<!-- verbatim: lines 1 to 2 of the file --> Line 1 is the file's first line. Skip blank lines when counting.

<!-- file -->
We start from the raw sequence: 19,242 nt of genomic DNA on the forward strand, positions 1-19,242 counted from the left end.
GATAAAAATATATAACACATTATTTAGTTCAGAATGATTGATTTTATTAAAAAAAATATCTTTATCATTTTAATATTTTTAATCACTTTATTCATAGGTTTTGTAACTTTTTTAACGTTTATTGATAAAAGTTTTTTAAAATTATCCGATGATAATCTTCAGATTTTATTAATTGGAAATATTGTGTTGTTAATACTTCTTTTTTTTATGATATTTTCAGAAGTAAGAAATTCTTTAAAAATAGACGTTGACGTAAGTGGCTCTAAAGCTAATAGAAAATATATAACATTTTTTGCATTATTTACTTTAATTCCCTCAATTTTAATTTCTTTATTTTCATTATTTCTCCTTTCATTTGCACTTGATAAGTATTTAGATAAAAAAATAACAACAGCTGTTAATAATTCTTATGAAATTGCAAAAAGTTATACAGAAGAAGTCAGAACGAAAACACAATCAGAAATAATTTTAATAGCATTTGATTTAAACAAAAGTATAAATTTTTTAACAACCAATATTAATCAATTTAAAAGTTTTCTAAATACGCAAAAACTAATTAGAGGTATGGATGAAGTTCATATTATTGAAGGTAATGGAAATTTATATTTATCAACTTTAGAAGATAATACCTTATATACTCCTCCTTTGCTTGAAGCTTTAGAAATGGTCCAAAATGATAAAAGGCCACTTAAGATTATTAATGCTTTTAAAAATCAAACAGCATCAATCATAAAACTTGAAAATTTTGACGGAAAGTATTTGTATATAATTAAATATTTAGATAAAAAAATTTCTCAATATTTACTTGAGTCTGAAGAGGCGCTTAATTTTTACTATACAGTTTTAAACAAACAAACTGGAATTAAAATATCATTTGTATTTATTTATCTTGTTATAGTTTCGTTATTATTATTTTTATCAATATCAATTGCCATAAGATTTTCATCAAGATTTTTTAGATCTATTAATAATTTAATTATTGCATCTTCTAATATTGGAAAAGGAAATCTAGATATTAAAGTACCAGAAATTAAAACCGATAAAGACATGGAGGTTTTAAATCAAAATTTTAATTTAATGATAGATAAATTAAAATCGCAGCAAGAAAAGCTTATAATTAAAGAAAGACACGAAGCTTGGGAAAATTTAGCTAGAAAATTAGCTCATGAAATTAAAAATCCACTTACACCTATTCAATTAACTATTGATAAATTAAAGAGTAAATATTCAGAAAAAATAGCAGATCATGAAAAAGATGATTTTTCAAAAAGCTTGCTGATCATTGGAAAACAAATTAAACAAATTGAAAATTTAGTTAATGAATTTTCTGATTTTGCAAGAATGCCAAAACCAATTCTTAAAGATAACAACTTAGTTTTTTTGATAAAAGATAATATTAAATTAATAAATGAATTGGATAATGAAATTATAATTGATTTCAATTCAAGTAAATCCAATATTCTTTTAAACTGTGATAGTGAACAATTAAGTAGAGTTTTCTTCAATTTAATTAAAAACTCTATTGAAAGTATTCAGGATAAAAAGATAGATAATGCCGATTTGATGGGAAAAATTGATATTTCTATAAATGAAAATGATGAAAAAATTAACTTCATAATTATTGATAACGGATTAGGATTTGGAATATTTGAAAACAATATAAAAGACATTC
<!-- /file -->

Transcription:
We start from the raw sequence: 19,242 nt of genomic DNA on the forward strand, positions 1-19,242 counted from the left end.
GATAAAAATATATAACACATTATTTAGTTCAGAATGATTGATTTTATTAAAAAAAATATCTTTATCATTTTAATATTTTTAATCACTTTATTCATAGGTTTTGTAACTTTTTTAACGTTTATTGATAAAAGTTTTTTAAAATTATCCGATGATAATCTTCAGATTTTATTAATTGGAAATATTGTGTTGTTAATACTTCTTTTTTTTATGATATTTTCAGAAGTAAGAAATTCTTTAAAAATAGACGTTGACGTAAGTGGCTCTAAAGCTAATAGAAAATATATAACATTTTTTGCATTATTTACTTTAATTCCCTCAATTTTAATTTCTTTATTTTCATTATTTCTCCTTTCATTTGCACTTGATAAGTATTTAGATAAAAAAATAACAACAGCTGTTAATAATTCTTATGAAATTGCAAAAAGTTATACAGAAGAAGTCAGAACGAAAACACAATCAGAAATAATTTTAATAGCATTTGATTTAAACAAAAGTATAAATTTTTTAACAACCAATATTAATCAATTTAAAAGTTTTCTAAATACGCAAAAACTAATTAGAGGTATGGATGAAGTTCATATTATTGAAGGTAATGGAAATTTATATTTATCAACTTTAGAAGATAATACCTTATATACTCCTCCTTTGCTTGAAGCTTTAGAAATGGTCCAAAATGATAAAAGGCCACTTAAGATTATTAATGCTTTTAAAAATCAAACAGCATCAATCATAAAACTTGAAAATTTTGACGGAAAGTATTTGTATATAATTAAATATTTAGATAAAAAAATTTCTCAATATTTACTTGAGTCTGAAGAGGCGCTTAATTTTTACTATACAGTTTTAAACAAACAAACTGGAATTAAAATATCATTTGTATTTATTTATCTTGTTATAGTTTCGTTATTATTATTTTTATCAATATCAATTGCCATAAGATTTTCATCAAGATTTTTTAGATCTATTAATAATTTAATTATTGCATCTTCTAATATTGGAAAAGGAAATCTAGATATTAAAGTACCAGAAATTAAAACCGATAAAGACATGGAGGTTTTAAATCAAAATTTTAATTTAATGATAGATAAATTAAAATCGCAGCAAGAAAAGCTTATAATTAAAGAAAGACACGAAGCTTGGGAAAATTTAGCTAGAAAATTAGCTCATGAAATTAAAAATCCACTTACACCTATTCAATTAACTATTGATAAATTAAAGAGTAAATATTCAGAAAAAATAGCAGATCATGAAAAAGATGATTTTTCAAAAAGCTTGCTGATCATTGGAAAACAAATTAAACAAATTGAAAATTTAGTTAATGAATTTTCTGATTTTGCAAGAATGCCAAAACCAATTCTTAAAGATAACAACTTAGTTTTTTTGATAAAAGATAATATTAAATTAATAAATGAATTGGATAATGAAATTATAATTGATTTCAATTCAAGTAAATCCAATATTCTTTTAAACTGTGATAGTGAACAATTAAGTAGAGTTTTCTTCAATTTAATTAAAAACTCTATTGAAAGTATTCAGGATAAAAAGATAGATAATGCCGATTTGATGGGAAAAATTGATATTTCTATAAATGAAAATGATGAAAAAATTAACTTCATAATTATTGATAACGGATTAGGATTTGGAATATTTGAAAACAATATAAAAGACATTC